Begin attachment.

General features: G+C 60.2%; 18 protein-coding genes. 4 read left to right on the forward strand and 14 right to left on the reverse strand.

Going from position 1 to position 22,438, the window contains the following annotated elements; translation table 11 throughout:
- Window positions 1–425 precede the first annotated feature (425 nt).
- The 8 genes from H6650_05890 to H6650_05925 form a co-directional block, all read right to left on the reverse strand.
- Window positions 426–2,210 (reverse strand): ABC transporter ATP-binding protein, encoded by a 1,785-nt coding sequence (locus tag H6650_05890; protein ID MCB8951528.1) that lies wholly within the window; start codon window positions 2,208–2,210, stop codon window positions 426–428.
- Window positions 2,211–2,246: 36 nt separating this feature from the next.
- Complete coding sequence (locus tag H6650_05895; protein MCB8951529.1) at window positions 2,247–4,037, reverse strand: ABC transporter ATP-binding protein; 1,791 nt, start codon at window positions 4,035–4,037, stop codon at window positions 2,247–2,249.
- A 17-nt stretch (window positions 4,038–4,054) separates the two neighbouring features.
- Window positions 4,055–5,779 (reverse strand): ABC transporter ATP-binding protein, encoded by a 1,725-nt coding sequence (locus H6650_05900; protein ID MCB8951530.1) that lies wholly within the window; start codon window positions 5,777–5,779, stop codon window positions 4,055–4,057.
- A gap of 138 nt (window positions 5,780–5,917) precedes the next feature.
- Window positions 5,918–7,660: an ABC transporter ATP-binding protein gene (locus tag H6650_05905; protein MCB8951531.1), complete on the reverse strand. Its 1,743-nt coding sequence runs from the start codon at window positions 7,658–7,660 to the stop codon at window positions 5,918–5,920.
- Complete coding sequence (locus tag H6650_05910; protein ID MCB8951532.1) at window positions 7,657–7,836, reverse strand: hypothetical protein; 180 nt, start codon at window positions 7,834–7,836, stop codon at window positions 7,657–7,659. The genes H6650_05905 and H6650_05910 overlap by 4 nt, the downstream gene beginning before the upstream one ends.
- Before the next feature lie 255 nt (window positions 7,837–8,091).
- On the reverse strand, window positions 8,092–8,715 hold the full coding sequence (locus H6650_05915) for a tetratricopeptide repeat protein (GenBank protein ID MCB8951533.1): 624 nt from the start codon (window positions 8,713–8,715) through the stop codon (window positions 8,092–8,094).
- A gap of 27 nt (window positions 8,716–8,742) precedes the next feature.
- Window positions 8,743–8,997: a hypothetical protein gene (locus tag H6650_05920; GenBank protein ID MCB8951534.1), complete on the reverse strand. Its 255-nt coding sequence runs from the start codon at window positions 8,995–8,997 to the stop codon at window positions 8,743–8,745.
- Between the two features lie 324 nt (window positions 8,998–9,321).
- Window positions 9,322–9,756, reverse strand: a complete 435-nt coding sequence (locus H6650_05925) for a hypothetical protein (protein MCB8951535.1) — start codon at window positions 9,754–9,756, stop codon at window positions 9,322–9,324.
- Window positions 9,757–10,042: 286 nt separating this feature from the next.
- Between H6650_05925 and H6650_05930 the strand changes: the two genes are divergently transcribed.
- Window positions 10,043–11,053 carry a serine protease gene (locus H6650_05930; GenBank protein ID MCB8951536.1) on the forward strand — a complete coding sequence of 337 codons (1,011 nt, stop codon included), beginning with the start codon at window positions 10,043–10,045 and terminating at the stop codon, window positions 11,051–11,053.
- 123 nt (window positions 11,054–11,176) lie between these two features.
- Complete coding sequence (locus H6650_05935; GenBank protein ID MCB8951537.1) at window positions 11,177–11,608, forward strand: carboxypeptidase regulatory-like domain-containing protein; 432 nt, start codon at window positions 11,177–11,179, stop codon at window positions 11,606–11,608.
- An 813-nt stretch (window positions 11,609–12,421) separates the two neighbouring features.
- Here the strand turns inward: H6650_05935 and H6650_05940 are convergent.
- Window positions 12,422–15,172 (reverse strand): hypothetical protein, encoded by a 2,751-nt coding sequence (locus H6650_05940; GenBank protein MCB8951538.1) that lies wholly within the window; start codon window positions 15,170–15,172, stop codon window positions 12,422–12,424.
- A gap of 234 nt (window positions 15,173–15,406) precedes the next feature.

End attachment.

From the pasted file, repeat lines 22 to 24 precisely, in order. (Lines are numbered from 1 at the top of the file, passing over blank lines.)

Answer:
- 123 nt (window positions 11,054–11,176) lie between these two features.
- Complete coding sequence (locus H6650_05935; GenBank protein ID MCB8951537.1) at window positions 11,177–11,608, forward strand: carboxypeptidase regulatory-like domain-containing protein; 432 nt, start codon at window positions 11,177–11,179, stop codon at window positions 11,606–11,608.
- An 813-nt stretch (window positions 11,609–12,421) separates the two neighbouring features.